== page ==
Later, he writes (sic throughout):

Stapel was punished, he did his community service (as he writes in his latest book), he is not on welfare, he is trying to make money with being a writer, a cab driver, a motivational speaker, but not very successfully, and .. it is totally unclear whether he gets paid for his teaching (no research) an extra-curricular hobby course (2 hours a week, not more, not less) and if he gets paid, how much.

Moreover and more importantly, we do not know WHAT he teaches exactly, we have not seen his syllabus. How can people write things like “this will only inspire kids to not get caught”, without knowing what the guy is teaching his students? Will he reach his students how to become fraudsters? Really? When you have read the two books he wrote after his demise, you cannot be conclude that this is very unlikely? Will he teach his students about all the other fakes and frauds and terrible things that happen in science? Perhaps. Is that bad? Perhaps. I think it is better to postpone our judgment about the CONTENT of all this as long as we do not know WHAT he is actually teaching. That would be a Popper-like, open-minded, rationalistic, democratic, scientific attitude. Suppose a terrible criminal comes up with a great insight, an interesting analysis, a new perspective, an amazing discovery, suppose (think Genet, think Gramsci, think Feyerabend).

Is it smart to look away from potentially interesting information, because the messenger of that information stinks?

Perhaps, God forbid, Stapel is able to teach his students valuable lessons and insights no one else is willing to teach them for a 2-hour-a-week temporary, adjunct position that probably doesn’t pay much and perhaps doesn’t pay at all. The man is a failure, yes, but he is one of the few people out there who admitted to his fraud, who helped the investigation into his fraud (no computer crashes…., no questionnaires that suddenly disappeared, no data files that were “lost while moving office”, see Sanna, Smeesters, and …. Foerster). Nowhere it is written that failures cannot be great teachers. Perhaps he points his students to other frauds, failures, and ridiculous mistakes in psychological science we do not know of yet. That would be cool (and not unlikely).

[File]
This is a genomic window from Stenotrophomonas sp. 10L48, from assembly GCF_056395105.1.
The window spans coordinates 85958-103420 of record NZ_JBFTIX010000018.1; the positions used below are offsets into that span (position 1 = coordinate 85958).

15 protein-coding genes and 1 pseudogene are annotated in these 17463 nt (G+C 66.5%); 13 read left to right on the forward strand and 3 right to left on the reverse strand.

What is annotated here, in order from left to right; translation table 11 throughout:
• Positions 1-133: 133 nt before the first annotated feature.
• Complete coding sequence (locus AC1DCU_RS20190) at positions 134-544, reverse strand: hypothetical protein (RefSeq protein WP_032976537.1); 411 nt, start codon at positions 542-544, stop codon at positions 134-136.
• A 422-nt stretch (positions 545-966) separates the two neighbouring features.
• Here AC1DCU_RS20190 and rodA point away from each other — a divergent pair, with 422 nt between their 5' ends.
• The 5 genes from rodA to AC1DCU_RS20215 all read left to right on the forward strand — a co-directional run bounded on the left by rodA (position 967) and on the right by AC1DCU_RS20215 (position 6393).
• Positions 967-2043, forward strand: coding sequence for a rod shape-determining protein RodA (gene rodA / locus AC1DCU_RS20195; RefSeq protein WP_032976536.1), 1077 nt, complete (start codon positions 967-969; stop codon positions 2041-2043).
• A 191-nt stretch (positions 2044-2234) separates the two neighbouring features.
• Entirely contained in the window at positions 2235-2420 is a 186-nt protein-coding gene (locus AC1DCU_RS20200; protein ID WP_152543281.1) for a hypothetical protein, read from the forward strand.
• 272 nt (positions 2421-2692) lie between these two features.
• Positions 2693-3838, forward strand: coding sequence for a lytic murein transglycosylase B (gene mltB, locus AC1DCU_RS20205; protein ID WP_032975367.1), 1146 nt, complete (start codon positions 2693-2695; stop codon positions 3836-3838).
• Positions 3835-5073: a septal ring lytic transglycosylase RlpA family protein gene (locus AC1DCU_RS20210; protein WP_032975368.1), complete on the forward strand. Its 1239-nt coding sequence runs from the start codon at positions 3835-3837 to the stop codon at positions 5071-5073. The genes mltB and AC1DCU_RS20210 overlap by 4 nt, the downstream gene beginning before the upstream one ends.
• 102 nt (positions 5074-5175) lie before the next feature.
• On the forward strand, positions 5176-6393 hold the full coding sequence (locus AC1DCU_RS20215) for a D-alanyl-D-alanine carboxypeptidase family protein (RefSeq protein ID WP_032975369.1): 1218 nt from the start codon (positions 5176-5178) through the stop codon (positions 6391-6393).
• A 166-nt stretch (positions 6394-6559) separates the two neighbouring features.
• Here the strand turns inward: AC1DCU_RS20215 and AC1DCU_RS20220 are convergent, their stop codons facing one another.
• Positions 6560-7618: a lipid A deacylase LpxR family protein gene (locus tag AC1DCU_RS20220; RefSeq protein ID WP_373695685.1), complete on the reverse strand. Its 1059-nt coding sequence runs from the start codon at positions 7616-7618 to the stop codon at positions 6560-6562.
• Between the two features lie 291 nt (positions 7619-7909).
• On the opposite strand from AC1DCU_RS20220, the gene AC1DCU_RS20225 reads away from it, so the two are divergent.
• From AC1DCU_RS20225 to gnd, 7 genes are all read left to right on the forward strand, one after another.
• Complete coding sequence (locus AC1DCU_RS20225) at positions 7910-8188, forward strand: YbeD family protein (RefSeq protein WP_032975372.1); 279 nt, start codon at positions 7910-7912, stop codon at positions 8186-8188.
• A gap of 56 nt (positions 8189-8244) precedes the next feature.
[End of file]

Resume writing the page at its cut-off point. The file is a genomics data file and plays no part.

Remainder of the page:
Is it possible? Is it possible that Stapel has something interesting to say, to teach, to comment on?

To my eye, these comments read as saying that Stapel has paid his debt to society and thus ought not to be subject to heightened scrutiny. They seem to assert that Stapel is reformable. …. …… behind the scenes, the Retraction Watch editors accumulated clues that “Paul” was not an uninvolved party but rather Diederik Stapel portraying himself as an uninvolved party. After they contacted him to let him know that such behavior did not comport with their comment policy, Diederik Stapel posted under his real name:

Hello, my name is Diederik Stapel. I thought that in an internet environment where many people are writing about me (a real person) using nicknames it is okay to also write about me (a real person) using a nickname. ! have learned that apparently that was —in this particular case— a misjudgment. I think did not dare to use my real name (and I still wonder why). I feel that when it concerns person-to-person communication, the “in vivo” format is to be preferred over and above a blog where some people use their real name and some do not. In the future, I will use my real name. I have learned that and I understand that I –for one– am not somebody who can use a nickname where others can. Sincerely, Diederik Stapel.

He portrays this as a misunderstanding about how online communication works — other people are posting without using their real names, so I thought it was OK for me to do the same. However, to my eye it conveys that he also misunderstands how rebuilding trust works. Posting to support the person at the center of the discussion without first acknowledging that you are that person is deceptive. Arguing that that person ought to be granted more trust while dishonestly portraying yourself as someone other than that person is a really bad strategy. When you’re caught doing it, those arguments for more trust are undermined by the fact that they are themselves further instances of the deceptive behavior that broke trust in the first place.

Stapel will surely become a case study for future social psychologists. If he truly wishes rehabilitation he needs to move into a different field. Self-serving, anonymous comments in his own favour will not provide the new trust with his peers and his surroundings that he needs to build up. Just as his diary is “tainted goods”, anything he now does in the field of social psychology starts by being tainted with the onus of proof on him to show that it is not.

AIDS scientist charged with fraud

June 25, 2014

I have long held that scientists, like many other professionals, should be subject to a sort of “product liability”, if they employ fraud, engage in some other misconduct or in some way fail to meet the standards to be reasonably expected.

If a scientist is to be considered “responsible” for his work then this must be mirrored by a corresponding “liability”. In my experience a lack of liability is always accompanied by the absence of responsibility.